- Check out the dialog and interaction on Buildingsonfire on Facebook.
- I’ve cross posted to allow for some robust discussions. Don’t forget to Like us on Facebook.
Can you Read this building correctly? Or will your view have an adverse affect on operations if you misjudged or just didn’t know or care…just because ” you wanted to just stretch in and do the job-right?”
New for 2013: Reading the Building: Predictive Profiling for the Modern Fireground. An engaging and interactive Training Seminar addressing the Challenges of Today’s Evolving Fireground.
Today’s evolving fireground demands greater insights and an increased understanding of buildings, occupancy risk profiling (ORP) and building anatomy. Recently there has been a movement that has categorized buildings into two groups: engineered and legacy construction.
I strongly believe this is far too limiting and restrictive which is resulting in missed opportunities to develop further insights into other building systems and occupancy risk profiling. In order to refine categories that provide corresponding values related to inherent construction features, systems, collapse and comprise, performance characteristics, fire integrity, resistance etc., the following building anatomy categories are suggested and promoted:
- Integrated Hybrid Systems
- 2002- current …
- Composite Engineered Systems
- 2010 – current …
Give some thought to the time spans and the types of buildings at would compromise each group. I’ll post an upcoming article with expanded narrative on each…..
USFA Releases Civilian Fire Fatalities in Residential Buildings (2008-2010) Report “Other unintentionally set, careless” actions and “smoking” are the leading causes
The Federal Emergency Management Agency’s (FEMA) United States Fire Administration (USFA) issued a special report today examining the characteristics of civilian fire fatalities in residential buildings. The report, Civilian Fire Fatalities in Residential Buildings (2008-2010) was developed by USFA’s National Fire Data Center and is based on 2008 to 2010 data from the National Fire Incident Reporting System (NFIRS).
According to the report:
- Ninety-two percent of all civilian fatalities in residential building fires involve thermal burns and smoke inhalation.
- The leading specific location where civilian fire fatalities occur in residential buildings is the bedroom (55 percent).
- Fifty percent of civilian fire fatalities in residential buildings occur between the hours of 10 p.m. and 6 a.m. This period also accounts for 47 percent of fatal fires.
- Thirty-six percent of fire victims in residential buildings were trying to escape at the time of their deaths; an additional 35 percent were sleeping.
- “Other unintentionally set, careless” actions and “smoking” (each accounting for 16 percent) are the leading causes of fatal residential building fires.
- Approximately 44 percent of civilian fatalities in residential building fires are between the ages of 40 and 69.
- Thirteen percent of the fire fatalities in residential buildings were less than 10 years old.
Civilian Fire Fatalities in Residential Buildings (2008-2010) is part of the Topical Fire Report Series. Topical reports explore facets of the U.S. fire problem as depicted through data collected in NFIRS.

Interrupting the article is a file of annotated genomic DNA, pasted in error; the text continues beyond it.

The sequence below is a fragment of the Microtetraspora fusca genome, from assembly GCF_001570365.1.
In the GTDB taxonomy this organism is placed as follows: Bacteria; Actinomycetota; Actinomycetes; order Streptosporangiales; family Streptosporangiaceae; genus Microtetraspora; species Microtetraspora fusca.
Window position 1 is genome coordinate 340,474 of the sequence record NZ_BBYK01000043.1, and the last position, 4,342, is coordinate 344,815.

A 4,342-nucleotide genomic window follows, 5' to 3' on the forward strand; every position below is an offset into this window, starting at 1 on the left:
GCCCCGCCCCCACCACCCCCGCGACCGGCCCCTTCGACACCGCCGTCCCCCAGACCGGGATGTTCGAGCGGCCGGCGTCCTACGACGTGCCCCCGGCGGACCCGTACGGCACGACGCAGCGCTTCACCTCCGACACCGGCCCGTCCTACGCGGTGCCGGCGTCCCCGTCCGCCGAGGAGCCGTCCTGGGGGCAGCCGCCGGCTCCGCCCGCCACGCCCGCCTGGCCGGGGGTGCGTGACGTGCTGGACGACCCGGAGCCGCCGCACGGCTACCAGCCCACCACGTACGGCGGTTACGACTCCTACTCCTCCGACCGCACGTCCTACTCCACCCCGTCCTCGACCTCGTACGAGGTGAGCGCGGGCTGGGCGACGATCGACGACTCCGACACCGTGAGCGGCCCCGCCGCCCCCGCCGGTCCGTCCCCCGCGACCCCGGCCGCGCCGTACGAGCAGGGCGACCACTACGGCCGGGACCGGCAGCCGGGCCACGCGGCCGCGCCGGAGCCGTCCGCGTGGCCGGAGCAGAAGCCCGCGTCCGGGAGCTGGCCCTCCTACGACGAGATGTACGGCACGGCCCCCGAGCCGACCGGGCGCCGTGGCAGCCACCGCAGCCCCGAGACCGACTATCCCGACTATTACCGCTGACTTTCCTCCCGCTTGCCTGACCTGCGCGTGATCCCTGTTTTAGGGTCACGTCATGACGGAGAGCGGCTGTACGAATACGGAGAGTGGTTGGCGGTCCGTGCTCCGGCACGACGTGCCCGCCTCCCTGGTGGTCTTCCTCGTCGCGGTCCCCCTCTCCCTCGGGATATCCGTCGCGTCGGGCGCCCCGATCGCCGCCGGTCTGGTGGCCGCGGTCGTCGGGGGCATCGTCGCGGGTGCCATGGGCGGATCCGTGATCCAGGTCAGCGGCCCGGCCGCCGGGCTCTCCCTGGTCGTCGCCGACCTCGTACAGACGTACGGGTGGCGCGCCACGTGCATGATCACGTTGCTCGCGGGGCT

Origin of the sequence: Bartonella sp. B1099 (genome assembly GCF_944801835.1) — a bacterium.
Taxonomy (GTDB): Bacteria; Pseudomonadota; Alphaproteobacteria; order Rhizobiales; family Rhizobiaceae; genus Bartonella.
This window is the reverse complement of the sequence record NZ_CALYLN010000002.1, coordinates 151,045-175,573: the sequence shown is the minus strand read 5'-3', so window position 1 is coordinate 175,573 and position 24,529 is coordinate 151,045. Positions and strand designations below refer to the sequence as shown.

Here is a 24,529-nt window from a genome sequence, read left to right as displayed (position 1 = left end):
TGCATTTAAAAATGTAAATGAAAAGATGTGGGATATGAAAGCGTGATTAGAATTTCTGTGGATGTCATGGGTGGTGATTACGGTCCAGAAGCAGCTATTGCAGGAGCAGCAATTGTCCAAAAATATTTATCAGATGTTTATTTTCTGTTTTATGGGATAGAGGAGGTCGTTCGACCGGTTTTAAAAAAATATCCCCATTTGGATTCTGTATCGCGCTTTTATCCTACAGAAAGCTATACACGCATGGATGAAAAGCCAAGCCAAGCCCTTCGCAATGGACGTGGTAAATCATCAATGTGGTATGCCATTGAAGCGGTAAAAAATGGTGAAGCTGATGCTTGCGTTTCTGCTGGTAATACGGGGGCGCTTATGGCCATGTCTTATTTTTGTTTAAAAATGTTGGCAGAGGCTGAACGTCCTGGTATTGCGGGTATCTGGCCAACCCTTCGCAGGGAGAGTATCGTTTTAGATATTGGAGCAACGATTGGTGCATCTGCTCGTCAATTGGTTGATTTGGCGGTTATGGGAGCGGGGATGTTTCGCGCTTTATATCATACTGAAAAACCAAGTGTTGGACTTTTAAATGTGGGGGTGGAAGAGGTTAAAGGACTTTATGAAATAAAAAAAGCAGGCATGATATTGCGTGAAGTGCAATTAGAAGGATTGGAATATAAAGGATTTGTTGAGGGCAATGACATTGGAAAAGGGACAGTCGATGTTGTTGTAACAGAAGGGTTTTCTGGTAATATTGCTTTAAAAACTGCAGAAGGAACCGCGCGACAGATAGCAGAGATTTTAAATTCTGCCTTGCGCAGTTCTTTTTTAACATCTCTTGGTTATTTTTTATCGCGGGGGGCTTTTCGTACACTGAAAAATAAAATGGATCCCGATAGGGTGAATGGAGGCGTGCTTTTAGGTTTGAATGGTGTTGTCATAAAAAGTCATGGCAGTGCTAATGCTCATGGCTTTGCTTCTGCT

Each topical report briefly addresses the nature of the specific fire or fire-related topic, highlights important findings from the data, and may suggest other resources to consider for further information. Also included are recent examples of fire incidents that demonstrate some of the issues addressed in the report or that put the report topic in context.
REPORT DOWNLOAD: Civilian Fire Fatalities in Residential Buildings (2008-2010)
News and Features
- Civilian Fire Fatalities in Residential Buildings (2008-2010)
- USFA Releases 2010 Fire Estimates
- Trends in Fire Death Rates: 2004-2008
Residential Fire Trends
Click charts below to enlarge.
2008 State Fire Death Rates
|State||Fire Death Rate|
|District of Columbia||32.2|
Fire in the United States
This report provides a statistical overview of fires in the United States and is designed to equip the fire service and others with information that motivates corrective action, sets priorities, targets specific fire programs, serves as a model for State and local analyses of fire data, and provides a baseline for evaluating programs.
Wind Driven Fires
Wind blowing into the broken window of a room on fire can turn a “routine room and contents fire” into a floor-to-ceiling firestorm. Historically, this has led to a significant number of firefighter fatalities and injuries, particularly in high-rise buildings where the fire must be fought from the interior of the structure.
Wind-Driven Fire in a Ranch-Style House in Texas, 2009
On April 12, 2009, a fire in a one-story ranch home in Texas claimed the lives of two fire fighters. (NIOSH REPORT HERE) Sustained high winds occurred during the incident. The winds caused a rapid change in the dynamics of the fire after the failure of a large section of glass in the rear of the house.
Wind Driven Fire in Home, Texas, 2009. Aerial view of damage to the structure. Photo credit: Houston Fire Department.
NIST performed computer simulations of the fire using the Fire Dynamic Simulator (FDS) and Smokeview, a visualization tool, to provide insight on the fire development and thermal conditions that may have existed in the residence during the fire.